I'd love the brogue .... with text balloons as translators. Chuckle. The one and only time I was in Scotland on a week long visit, I could barely understand a word or two here and there, and I'm sure the reverse was true. But I love hearing the rhythm and all the rolling r's of what ya'll call "English". ;-) In fact, I've been boning up a little, so I can understand more:
Ooops, I got off topic, didn't I? Couldn't resist ...
Yes, I'm aware of the descending melodies, as well as the descending harmonies. But what goes down must come up, right?
Anyway, I had in mind a similar mood as in Bach's Christmas oratorio, first cantata, the opening and finishing chorus. Especially the latter, based on "Vom Himmel hoch", has a descending melody. I guess the melody is pretty much set for this song, but I still seek for coherency in the harmonies and choir parts, as well as the piano part. It kind of jumps a bit from style to style.
There is also the wonderful "Lift Up Your Heads, O Ye Gates" by our good friend Handel, which lifts us up by moving down melodically. There are certainly many great precedents for Johan's descending melodies!
Here's an excellent video of the Handel, by three wonderful Korean choirs. This should get us all in the mood to sing!
Ahead of a possible walk through on Audacity, I thought I would have another listen to the original audio files presented to me for mixing June. Boy, did it turn out better than I could have imagined.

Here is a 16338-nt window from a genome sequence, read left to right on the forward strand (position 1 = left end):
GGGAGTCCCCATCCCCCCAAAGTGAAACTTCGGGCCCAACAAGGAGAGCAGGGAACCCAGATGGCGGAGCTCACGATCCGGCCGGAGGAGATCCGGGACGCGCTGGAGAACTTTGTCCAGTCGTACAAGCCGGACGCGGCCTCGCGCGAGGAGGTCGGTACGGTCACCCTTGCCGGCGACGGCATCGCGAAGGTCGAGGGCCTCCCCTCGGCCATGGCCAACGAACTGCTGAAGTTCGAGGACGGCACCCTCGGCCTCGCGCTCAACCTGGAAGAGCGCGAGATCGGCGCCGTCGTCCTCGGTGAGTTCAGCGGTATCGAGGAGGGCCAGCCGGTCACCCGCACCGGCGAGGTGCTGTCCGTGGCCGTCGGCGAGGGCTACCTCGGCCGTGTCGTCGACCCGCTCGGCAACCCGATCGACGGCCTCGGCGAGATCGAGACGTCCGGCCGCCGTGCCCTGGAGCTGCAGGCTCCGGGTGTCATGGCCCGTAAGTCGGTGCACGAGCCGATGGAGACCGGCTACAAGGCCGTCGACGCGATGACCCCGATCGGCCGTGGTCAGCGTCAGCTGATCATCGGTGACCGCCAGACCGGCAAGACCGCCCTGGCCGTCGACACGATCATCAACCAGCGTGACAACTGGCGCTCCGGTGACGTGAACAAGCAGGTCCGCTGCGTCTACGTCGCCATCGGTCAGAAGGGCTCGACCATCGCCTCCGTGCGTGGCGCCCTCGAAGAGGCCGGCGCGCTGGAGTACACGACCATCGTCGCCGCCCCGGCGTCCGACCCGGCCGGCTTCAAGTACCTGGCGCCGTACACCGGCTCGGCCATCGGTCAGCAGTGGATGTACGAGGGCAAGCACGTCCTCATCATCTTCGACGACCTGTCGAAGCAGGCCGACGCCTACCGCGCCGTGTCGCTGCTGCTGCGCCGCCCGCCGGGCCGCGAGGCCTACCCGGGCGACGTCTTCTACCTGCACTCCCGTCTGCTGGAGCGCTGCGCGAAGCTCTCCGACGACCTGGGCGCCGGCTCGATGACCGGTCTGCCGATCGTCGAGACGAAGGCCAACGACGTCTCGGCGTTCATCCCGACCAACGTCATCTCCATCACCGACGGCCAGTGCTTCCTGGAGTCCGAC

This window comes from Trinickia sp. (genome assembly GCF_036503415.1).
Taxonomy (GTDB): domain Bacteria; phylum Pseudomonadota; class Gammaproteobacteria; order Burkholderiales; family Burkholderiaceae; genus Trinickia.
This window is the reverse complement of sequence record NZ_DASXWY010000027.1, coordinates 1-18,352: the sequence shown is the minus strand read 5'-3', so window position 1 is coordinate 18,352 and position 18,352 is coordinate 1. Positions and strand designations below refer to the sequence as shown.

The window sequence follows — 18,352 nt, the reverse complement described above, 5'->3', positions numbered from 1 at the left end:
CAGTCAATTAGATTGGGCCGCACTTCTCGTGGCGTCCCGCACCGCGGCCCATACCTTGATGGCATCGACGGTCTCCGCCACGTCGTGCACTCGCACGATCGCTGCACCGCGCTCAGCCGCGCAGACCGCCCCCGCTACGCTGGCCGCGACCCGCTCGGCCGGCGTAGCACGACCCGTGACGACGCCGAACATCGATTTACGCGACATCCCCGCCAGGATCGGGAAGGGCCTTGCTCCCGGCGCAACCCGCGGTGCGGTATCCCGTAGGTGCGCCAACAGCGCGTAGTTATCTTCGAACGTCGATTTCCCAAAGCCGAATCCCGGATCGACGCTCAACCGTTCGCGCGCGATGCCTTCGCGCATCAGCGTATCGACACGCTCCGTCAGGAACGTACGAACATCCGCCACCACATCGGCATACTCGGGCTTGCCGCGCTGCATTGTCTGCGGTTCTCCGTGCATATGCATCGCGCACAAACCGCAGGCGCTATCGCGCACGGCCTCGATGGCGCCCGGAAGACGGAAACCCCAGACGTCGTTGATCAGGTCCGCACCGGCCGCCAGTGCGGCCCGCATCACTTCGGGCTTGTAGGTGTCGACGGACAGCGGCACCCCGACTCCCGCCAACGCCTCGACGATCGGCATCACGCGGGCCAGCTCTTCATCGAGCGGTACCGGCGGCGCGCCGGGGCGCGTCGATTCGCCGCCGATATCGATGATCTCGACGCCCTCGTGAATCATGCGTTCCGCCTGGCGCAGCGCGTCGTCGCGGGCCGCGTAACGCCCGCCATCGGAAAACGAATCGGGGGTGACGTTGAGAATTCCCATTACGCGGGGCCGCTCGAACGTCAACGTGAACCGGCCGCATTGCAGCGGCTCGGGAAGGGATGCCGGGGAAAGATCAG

1. Mono files are what's wanted
2. Setting up the record level is very important where the noise floor is quite high on less expensive audio card circuits in computers. Checking my own with a webcam microphone connected by usb shows a pretty poor -24 dB (take my word for it.....that is noisy) however my professional audio device is around -110 dB (a whole lot quieter). This figure for your setup can be seen in audacity when setting Pause then Record ahead of any recording.
BTW ignore my opinions on phrases going up or down :)
About those pesky descending melodies, well, all discussions have their ups and downs, don't they? ;-)
I'm a little scared to ask, but when you said "Boy, did it turn out better than I could have imagined." did you mean that the original files were so bad that the superb ending result was nothing short of miraculous? I know you're far too kind and modest to say it, but I had a feeling that your wizardry was hugely responsible for the quality of the final recording. I hope we can all do our part on the next recording, having more knowledge and taking a more methodical approach. Your wizardry is indeed invaluable, but I'm hoping you don't have to work so hard on the next recording! We'll all do the work this time.